Who Do Your Candidates Really Represent?
By Joe Holtzman
Wendy Bucknum has announced her candidacy for the Mission Viejo City Council in the November election. Bucknum’s fundraiser will not be held in Mission Viejo, but rather in San Juan Capistrano at the Marbella Country Club. The organization that connects Bucknum with her campaign financiers is the Virginia-based “Community Associations Institute”. Her fundraiser invitation lists four hosts and “Community Industry Association Friends.” One look at Bucknum’s donor list and the crony capitalism is clear; these outsiders want their lobbyist on Mission Viejo’s council.
To understand Bucknum’s job as a professional lobbyist in the housing industry, it’s important to understand who/what she lobbies for. She is employed by “Professional Community Management” (PCM), a huge management company that works with Home Owners Associations (HOAs). Their website describes their work with developers and builders; “We provide developers and builders [with] the peace of mind of having a single point of contact...”
Bucknum’s employer PCM is a force in the Community Associations Institute (CAI), which is defined as “an influential trade association and special interest group with about 60 chapters in the United States.” Research indicates that the CAI lobbies the legislatures of states that have large numbers of HOAs, to promote legislation beneficial to them and to oppose laws harmful to them.
An HOA is defined as “a corporation formed by a real estate developer for the purpose of marketing, managing, and selling of homes and lots in a residential subdivision. It grants the developer privileged voting rights in governing the association, while allowing the developer to exit financial and legal responsibility of the organization, typically by transferring ownership of the association to the homeowners after selling off a predetermined number of lots. Membership in the homeowners association by a residential buyer is typically a condition of purchase; a buyer isn't given an option to reject it.”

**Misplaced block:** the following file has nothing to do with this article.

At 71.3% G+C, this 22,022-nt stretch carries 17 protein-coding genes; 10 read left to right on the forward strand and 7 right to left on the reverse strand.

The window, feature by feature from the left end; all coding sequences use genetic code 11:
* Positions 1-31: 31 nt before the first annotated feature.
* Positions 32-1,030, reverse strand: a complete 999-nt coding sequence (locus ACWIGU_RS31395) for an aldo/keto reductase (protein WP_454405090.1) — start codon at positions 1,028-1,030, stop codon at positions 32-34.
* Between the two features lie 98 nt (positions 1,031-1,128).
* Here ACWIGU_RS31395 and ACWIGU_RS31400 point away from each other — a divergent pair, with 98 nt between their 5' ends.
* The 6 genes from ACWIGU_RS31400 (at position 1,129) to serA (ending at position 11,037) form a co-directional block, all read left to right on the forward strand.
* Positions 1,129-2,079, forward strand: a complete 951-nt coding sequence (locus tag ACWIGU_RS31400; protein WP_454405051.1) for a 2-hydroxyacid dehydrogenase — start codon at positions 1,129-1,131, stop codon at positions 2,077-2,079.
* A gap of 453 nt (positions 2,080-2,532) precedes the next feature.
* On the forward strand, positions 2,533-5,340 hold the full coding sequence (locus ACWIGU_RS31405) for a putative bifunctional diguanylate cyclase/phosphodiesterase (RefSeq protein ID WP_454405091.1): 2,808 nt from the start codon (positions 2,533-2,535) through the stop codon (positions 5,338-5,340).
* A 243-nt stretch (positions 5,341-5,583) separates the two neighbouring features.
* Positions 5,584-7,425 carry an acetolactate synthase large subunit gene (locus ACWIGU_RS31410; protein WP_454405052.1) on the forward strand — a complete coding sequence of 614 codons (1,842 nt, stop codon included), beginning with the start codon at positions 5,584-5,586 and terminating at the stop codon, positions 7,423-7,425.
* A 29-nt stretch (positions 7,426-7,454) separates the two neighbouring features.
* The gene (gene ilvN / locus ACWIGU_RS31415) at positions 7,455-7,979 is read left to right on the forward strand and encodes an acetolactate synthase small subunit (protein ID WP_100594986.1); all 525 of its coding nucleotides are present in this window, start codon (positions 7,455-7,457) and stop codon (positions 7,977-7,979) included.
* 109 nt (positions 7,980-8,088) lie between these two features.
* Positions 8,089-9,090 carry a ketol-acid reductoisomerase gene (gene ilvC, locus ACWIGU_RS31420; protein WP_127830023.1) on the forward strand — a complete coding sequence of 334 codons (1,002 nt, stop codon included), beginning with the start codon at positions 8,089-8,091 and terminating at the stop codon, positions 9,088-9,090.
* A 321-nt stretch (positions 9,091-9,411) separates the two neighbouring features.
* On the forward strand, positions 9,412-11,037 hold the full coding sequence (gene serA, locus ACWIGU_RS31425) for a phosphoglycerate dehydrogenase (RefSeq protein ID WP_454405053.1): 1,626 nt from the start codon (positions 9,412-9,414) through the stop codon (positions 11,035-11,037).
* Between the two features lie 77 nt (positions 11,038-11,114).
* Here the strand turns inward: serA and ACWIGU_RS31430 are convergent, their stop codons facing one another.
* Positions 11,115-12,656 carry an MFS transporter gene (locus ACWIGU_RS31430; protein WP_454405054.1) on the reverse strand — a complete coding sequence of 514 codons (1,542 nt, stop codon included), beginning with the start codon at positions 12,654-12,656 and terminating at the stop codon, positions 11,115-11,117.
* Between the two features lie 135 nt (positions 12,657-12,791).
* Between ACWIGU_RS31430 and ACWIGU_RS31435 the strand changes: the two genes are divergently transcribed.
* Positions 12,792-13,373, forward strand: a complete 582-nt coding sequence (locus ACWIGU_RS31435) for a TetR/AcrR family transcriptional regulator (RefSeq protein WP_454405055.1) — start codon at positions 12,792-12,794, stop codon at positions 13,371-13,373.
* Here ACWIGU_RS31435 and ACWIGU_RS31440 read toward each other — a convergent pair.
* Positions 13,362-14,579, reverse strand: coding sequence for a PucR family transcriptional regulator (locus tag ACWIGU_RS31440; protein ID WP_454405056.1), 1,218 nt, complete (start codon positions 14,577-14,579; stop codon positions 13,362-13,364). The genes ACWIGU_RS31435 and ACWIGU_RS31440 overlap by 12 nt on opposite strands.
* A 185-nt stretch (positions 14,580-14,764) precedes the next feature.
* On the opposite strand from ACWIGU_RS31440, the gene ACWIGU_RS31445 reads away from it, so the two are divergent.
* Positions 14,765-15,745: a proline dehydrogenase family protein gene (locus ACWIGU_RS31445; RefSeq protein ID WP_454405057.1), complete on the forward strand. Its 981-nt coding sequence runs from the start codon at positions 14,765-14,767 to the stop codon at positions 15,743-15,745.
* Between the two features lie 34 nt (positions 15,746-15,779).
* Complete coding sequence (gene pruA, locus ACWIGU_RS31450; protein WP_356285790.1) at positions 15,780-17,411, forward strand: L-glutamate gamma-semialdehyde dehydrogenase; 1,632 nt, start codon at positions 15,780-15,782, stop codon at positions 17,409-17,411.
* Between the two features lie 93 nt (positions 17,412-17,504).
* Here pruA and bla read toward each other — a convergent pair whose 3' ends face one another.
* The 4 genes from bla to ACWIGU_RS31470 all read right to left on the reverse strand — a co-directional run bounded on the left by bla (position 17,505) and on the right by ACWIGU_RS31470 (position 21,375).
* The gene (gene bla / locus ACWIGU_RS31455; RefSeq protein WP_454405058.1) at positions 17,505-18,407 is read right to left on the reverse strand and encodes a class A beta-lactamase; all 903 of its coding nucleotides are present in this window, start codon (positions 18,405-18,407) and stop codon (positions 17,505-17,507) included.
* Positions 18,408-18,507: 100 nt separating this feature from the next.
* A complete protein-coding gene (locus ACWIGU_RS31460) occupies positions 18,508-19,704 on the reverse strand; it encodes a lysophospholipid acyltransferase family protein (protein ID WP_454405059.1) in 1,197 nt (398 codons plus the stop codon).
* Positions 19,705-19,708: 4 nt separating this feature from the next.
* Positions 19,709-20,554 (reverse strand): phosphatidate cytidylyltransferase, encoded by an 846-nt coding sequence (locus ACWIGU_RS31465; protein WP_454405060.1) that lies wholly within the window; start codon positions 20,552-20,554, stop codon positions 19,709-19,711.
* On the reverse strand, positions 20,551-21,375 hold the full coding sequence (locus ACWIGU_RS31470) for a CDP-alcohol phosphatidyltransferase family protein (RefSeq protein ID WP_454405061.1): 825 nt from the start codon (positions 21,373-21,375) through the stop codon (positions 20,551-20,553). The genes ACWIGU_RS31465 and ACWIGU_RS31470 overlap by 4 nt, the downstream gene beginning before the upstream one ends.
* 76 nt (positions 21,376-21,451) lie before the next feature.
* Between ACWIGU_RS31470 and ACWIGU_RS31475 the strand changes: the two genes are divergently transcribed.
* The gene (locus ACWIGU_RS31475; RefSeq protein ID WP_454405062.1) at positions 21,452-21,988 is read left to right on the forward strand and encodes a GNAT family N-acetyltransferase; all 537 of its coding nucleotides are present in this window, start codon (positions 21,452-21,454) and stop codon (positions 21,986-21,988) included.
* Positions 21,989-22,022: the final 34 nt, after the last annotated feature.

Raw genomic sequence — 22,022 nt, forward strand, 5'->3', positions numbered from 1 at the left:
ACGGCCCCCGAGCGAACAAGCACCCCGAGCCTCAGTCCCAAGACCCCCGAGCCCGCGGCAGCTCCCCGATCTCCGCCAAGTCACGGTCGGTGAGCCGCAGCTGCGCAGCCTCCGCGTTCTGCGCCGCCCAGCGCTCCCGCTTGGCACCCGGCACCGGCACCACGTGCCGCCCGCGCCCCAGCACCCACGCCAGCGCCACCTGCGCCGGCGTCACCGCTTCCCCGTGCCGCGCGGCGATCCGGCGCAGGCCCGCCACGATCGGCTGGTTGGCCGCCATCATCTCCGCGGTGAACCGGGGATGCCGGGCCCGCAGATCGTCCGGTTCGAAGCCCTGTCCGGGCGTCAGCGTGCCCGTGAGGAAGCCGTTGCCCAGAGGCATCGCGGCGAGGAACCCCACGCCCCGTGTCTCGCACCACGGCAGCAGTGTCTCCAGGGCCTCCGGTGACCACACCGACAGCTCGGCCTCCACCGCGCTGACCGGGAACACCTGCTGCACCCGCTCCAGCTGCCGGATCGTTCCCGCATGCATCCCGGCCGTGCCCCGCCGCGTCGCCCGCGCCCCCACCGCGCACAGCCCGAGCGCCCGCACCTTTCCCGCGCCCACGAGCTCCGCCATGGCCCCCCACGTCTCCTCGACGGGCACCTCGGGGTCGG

The CAI sells services to HOA lawyers and community managers affiliated with the fastest growing form of housing, “Common-interest developments” (CIDs). These are defined as planned-unit developments with a combination of single-family homes, condominiums and cooperative apartments. In other words, higher density projects than traditional single-family home developments. CIDs provide a form of “self-governance” through HOAs. One of the biggest objections to high-density development in our city is the increased traffic it generates. Packing more people into less space also results in parking issues, impacts to views and in some cases, blight.
As the number of CIDs and HOAs grows, so too dues the need for professional property managers who specialize in this field, including legislation governing housing and development. Enter Wendy Bucknum.
In fact, as noted in the following quote, “Since CAI was founded in 1973, the people that build and service CIDs have been a significant force in interest group politics in many states. According to Evan McKenzie they are dominated by lawyers and property managers that have shaped legislative and judicial policy-making to prevent meaningful regulation of CID activity, and keep the discourse on such matters largely private.”
The problem with Bucknum’s campaign is who is funding her campaign. When she ran in 2012, she said she couldn’t afford to run on her own money. She is again running on other people’s money in 2014, and her donors don’t live in Mission Viejo. For her April 30 fundraiser, her party hosts and guests are her employer’s housing industry contacts. When Bucknum and incumbent Councilman Frank Ury ran for city council as a slate in 2012, they solicited donations as a tag team. From feedback gathered from area business owners, they targeted city contractors as well as association members in Bucknum’s lobbyist industry.
In addition to Bucknum running as a council candidate, Frank Ury is running for a seat on the OC Board of Supervisors. Ury’s voting record was published in this newspaper, documenting his support for growing government, increasing fees and voting to give himself lifetime medical benefits for his part-time council service
Before you vote in November, ask yourself “Who do these candidates really represent?” A look at their donors and their voting record while serving in a public office will answer that question.
Joe Holtzman, an Industrial Engineering and Manufacturing/Distribution Executive with McDonnell Douglas and Ford Motor Company, is a 31-year resident of Mission Viejo.
Questions? Comments? The CCS wants to hear from you! Contact Mission Viejo Contributing Editor Steve Magdziak at: (949) 441-0499.